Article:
Although the art of fiction can net the greatest truths, non-fiction narratives of epic battles with big fish make a splash here as well, notably Georgina Ballantine’s testimony of a two-hour struggle with a fresh-run salmon on Scotland’s River Tay, resulting in a British record – sixty-four pounds – that still stands today. Other thrills of the early twentieth century include Charles Holder’s amazing tuna plunge off the California coast, Zane Grey’s enthralling fight with a thousand-pound Tahitian marlin, and F. A. Mitchell Hedges’ Caribbean adventure in which he and his beloved guide battle and shoot a giant stingray off the Jamaican coast.
Emphasizing the more sporting ethics of bullet-free angling are some gentler outdoorsmen, including Roderick Haig-Brown, Nick Lyons, Ted Leeson, and Charles Rangeley-Wilson. A Canadian master of the understated fishing narrative and a keen observer of nature, Haig-Brown sketches a day of high-river salmon fishing shared with a bear. Nick Lyons gives us a quintessential story of a father and son, ‘On the Divide,’ as patience, understanding, personal obsessions, and parenthood are tested by the son’s eleventh-hour brook trout that gets tangled in the anchor line. Ted Leeson takes his obsession alone into the mists of an autumn morning, fly casting for sea-run cutthroat on an Oregon river. ‘To fish well,’ Leeson writes, ‘is to cultivate an arrangement of time and place, of circumstance and perspective,’ a philosophy that flows through many of these stories. Charles Rangeley-Wilson reminds us that these arrangements may cast us back in time and into surprising places as he fulfills a childhood dream by angling for sharks – locally called ‘tope’ – outside his humble seaside hometown on the north coast of England.
Free of the gleaming pretenses of high-end charters, ‘Wash and Tope’ humorously features an unassuming captain steering from his ‘potting-shed cabin’ while four disorganized friends drink tea, get seasick, improvise gear, and hook a few fish.
A day’s fishing with friends or family creates a wave of connections, like those in President Jimmy Carter’s vignette of bluegill fishing with his forgiving father in rural Georgia; Lin Sutherland’s zany road trips with her mother; Marjorie Sandor’s lifelong tangle with fishing, family, and Judaism; and Roland Pertwee’s ‘The River God,’ in which an elderly fisherman met on holiday in Wales inspires a young boy’s enduring awe. And no collection would be complete without an excerpt from Norman Maclean’s classic A River Runs Through It, the story of his beloved brother, Paul, a complicated young man who plays cards, tips whisky, fights, and fly fishes like a wizard with a wand.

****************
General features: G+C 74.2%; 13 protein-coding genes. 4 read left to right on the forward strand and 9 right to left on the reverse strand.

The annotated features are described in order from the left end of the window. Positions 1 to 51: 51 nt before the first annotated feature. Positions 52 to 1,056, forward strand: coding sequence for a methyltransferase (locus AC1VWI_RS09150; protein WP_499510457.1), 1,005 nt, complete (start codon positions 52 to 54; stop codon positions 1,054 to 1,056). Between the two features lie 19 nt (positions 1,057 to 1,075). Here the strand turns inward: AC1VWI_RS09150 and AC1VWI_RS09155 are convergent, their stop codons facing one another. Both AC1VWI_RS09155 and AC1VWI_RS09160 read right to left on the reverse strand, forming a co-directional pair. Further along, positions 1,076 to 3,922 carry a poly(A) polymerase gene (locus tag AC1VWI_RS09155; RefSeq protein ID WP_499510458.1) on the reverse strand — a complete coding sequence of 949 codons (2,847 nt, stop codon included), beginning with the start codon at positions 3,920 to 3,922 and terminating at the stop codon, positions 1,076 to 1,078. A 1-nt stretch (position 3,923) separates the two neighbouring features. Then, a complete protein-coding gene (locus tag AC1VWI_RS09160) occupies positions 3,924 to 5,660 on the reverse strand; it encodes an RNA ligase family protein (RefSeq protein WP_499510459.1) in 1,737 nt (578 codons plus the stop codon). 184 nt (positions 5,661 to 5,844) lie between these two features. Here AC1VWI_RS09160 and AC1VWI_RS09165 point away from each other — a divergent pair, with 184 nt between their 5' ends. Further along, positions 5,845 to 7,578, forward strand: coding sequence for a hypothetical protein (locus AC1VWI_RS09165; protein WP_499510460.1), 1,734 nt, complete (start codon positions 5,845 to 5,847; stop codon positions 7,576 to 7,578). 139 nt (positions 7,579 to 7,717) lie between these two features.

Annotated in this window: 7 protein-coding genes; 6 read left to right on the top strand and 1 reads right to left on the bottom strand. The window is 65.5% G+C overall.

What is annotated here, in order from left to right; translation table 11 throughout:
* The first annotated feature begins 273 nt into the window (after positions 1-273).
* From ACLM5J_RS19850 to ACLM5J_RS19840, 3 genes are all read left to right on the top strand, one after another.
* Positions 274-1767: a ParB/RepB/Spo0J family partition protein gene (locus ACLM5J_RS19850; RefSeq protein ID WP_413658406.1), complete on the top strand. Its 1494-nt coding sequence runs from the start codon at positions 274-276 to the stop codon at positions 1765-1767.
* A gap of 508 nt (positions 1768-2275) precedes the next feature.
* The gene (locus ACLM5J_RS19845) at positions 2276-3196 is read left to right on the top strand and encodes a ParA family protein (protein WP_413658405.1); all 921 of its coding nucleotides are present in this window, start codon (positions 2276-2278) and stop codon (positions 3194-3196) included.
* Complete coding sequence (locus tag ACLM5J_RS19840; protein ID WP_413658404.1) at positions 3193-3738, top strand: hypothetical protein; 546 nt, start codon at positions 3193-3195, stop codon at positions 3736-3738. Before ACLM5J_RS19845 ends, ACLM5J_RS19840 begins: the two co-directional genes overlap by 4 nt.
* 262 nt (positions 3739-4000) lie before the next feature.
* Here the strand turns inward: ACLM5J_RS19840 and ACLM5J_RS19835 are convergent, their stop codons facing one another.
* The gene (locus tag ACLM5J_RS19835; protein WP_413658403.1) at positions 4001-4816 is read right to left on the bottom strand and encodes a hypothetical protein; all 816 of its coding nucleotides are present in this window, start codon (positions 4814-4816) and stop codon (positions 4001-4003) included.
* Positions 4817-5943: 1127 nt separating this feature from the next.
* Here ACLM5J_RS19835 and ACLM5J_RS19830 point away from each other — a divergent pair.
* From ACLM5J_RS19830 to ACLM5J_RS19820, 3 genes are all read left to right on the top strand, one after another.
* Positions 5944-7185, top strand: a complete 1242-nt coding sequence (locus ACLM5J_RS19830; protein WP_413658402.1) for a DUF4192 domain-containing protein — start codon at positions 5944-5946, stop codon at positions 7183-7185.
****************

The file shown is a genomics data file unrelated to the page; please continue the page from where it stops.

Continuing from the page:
Fishing can change, move, and even save people. ‘It is faith, not knowledge, that leads to paradise,’ David James Duncan tells us in ‘First Native,’ recalling the childhood trauma of crucifying a live stonefly for bait, only to experience the life-changing revelation of catching a wild trout: ‘the rainbow, the whole shining body flying up out of the water, filling me for the first time, then again and again, with so much yearning and shock and recognition and joy that I can no longer swear I remained in my body.’ Fishing bestows blessings but requires offerings, whether it’s the cost of bait, fuel, and equipment, or the investment of brainpower, sweat, and the precious gifts of hope and time. This exchange is beautifully realized in ‘The Longest Silence’ by Thomas McGuane, America’s greatest angling essayist. Both funny and very serious, driftingly contemplative and driven like a skiff at full throttle across the Florida keys, McGuane takes us on a fly fishing quest that ends simply in ‘ecstatic resignation to the moment.’
To remember that moment – to cherish something held or lost, as I do my striped bass and the many fish, waters, and people I’ve been touched by over the years – is to carry the spirit of angling close, like a well-worn book in your pocket. I have tried in this book to net the best, but many fine tales were released and many more remain to be caught and enjoyed. Still, it is my hope that this sampling entertains and inspires those who love both fishing and storytelling. In honor of the rich tradition of visual arts devoted to fishing, this collection also showcases wood engravings by my friend and fellow angler, Paul Gentry. Our combined efforts are meant to make Fishing Stories a tribute to the fruitful entwining of art, sport, and imagination, and to the promise of more good angling and more good stories ahead.
Excerpted from Fishing Stories by Edited by Henry Hughes. Copyright © 2013 by Henry Hughes. Excerpted by permission of Everyman's Library, a division of Random House, Inc. All rights reserved. No part of this excerpt may be reproduced or reprinted without permission in writing from the publisher.